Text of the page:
Executive Briefings

The World's First Carbon-Neutral Clothes Factory?

At a spanking new lingerie factory in Thulhiriya, a short drive from Colombo, Sri Lanka's capital, senior managers wear T-shirts. This is not because MAS Holdings, the country's biggest apparel company, which recently opened the factory, is a dress-down sort of a firm. It is because the factory has no air-conditioning. Instead it uses evaporative cooling, which leaves the workplace around four degrees hotter than air-conditioning would--but uses much less energy.
The factory has many energy-saving features. Its carefully designed windows provide enough natural light for workers stitching bras. Its turf roofs provide a cooling shade. Overall it uses 40 percent less energy than an ordinary factory of the same size. And the electricity it uses is from renewable sources: 90 percent from a hydro-power plant and 10 percent from on-site solar panels. MAS reckons it has built the world's first carbon-neutral clothes factory.
Source: The Economist, http://www.economist.com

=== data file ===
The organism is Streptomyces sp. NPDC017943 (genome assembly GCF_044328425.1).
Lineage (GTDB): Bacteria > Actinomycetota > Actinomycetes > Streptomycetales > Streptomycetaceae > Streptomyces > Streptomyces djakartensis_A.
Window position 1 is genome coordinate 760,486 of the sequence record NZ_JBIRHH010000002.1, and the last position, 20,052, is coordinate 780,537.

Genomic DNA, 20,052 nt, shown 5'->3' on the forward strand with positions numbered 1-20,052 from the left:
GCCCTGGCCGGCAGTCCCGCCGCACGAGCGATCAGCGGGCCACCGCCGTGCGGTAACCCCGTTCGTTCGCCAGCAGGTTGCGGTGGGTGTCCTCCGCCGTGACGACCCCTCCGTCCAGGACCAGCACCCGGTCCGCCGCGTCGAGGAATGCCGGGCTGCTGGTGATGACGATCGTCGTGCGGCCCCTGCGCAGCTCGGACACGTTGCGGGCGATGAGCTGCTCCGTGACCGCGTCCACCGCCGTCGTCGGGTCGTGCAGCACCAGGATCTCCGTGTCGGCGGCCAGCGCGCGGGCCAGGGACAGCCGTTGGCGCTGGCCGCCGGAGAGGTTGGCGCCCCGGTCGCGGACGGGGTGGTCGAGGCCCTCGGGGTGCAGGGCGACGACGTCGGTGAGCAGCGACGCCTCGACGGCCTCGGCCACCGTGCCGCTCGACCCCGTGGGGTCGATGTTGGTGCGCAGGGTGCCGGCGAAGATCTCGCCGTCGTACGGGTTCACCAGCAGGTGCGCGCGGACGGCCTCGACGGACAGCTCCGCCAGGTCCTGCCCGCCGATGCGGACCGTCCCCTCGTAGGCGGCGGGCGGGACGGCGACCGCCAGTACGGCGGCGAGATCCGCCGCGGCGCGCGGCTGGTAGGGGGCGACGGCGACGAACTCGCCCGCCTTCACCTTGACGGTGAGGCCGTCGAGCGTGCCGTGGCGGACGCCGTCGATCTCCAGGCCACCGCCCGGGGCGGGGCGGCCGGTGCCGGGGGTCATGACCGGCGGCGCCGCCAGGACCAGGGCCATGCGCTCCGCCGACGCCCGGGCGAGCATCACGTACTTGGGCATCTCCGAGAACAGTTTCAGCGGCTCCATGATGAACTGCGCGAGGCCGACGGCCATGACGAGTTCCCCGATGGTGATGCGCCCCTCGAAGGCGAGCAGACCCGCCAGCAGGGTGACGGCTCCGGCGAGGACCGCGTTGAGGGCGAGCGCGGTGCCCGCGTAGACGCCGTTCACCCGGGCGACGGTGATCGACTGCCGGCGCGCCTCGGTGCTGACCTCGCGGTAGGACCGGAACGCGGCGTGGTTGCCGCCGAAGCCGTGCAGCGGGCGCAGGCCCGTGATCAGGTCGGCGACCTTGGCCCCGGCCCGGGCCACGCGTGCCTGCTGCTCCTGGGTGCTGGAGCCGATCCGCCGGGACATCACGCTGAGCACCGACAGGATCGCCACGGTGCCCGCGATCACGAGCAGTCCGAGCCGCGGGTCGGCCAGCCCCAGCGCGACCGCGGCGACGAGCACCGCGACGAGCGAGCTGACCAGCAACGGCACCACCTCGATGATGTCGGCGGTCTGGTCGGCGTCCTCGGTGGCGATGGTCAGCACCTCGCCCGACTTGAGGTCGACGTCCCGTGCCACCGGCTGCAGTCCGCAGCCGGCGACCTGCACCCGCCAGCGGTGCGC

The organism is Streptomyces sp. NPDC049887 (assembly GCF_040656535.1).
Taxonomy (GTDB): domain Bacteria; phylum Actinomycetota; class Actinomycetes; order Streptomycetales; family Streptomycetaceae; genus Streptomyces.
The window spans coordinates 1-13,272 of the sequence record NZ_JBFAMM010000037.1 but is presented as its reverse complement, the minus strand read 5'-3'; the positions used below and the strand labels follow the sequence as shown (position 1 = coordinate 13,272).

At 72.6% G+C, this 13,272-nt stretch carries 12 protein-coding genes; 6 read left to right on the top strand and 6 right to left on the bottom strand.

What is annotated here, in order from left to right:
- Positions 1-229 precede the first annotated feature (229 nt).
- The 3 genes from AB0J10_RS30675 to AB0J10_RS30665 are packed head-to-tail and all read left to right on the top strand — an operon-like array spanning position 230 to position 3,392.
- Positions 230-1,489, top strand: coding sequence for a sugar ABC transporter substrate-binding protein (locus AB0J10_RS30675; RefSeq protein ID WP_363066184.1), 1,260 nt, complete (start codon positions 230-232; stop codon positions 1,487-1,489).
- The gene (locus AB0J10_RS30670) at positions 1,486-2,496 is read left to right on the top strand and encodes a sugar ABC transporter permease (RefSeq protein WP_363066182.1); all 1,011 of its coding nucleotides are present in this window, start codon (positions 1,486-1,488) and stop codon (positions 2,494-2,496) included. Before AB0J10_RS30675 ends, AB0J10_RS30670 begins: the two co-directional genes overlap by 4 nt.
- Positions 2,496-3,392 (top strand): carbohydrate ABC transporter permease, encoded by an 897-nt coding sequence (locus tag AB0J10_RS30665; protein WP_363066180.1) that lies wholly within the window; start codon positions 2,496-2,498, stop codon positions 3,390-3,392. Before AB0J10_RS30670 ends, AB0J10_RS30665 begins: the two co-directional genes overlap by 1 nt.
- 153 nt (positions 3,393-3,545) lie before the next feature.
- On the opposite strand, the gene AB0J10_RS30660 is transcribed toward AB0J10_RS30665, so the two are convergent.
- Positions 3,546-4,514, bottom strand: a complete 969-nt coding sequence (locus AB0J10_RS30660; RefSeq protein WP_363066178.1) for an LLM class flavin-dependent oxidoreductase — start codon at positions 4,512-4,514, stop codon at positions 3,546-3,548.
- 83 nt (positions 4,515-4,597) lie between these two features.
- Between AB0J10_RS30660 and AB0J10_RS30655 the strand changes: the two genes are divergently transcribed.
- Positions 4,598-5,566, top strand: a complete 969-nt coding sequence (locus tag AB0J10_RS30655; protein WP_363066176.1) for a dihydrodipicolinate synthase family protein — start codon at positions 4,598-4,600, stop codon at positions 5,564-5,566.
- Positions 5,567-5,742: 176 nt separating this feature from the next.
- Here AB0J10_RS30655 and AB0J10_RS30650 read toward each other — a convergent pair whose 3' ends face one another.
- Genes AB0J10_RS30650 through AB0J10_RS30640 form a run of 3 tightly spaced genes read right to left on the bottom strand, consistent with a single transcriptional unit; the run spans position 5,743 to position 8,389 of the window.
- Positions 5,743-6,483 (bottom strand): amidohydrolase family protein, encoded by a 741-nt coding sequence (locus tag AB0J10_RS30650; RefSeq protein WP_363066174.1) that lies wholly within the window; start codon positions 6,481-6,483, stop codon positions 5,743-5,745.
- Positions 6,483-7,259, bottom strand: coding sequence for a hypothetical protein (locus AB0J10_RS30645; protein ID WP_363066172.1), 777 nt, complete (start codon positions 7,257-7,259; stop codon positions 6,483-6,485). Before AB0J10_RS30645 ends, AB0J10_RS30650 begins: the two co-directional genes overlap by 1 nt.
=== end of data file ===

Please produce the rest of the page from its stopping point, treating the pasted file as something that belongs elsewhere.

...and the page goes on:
At a spanking new lingerie factory in Thulhiriya, a short drive from Colombo, Sri Lanka's capital, senior managers wear T-shirts. This is not because MAS Holdings, the country's biggest apparel company, which recently opened the factory, is a dress-down sort of a firm. It is because the factory has no air-conditioning. Instead it uses evaporative cooling, which leaves the workplace around four degrees hotter than air-conditioning would--but uses much less energy.
The factory has many energy-saving features. Its carefully designed windows provide enough natural light for workers stitching bras. Its turf roofs provide a cooling shade. Overall it uses 40 percent less energy than an ordinary factory of the same size. And the electricity it uses is from renewable sources: 90 percent from a hydro-power plant and 10 percent from on-site solar panels. MAS reckons it has built the world's first carbon-neutral clothes factory.
Source: The Economist, http://www.economist.com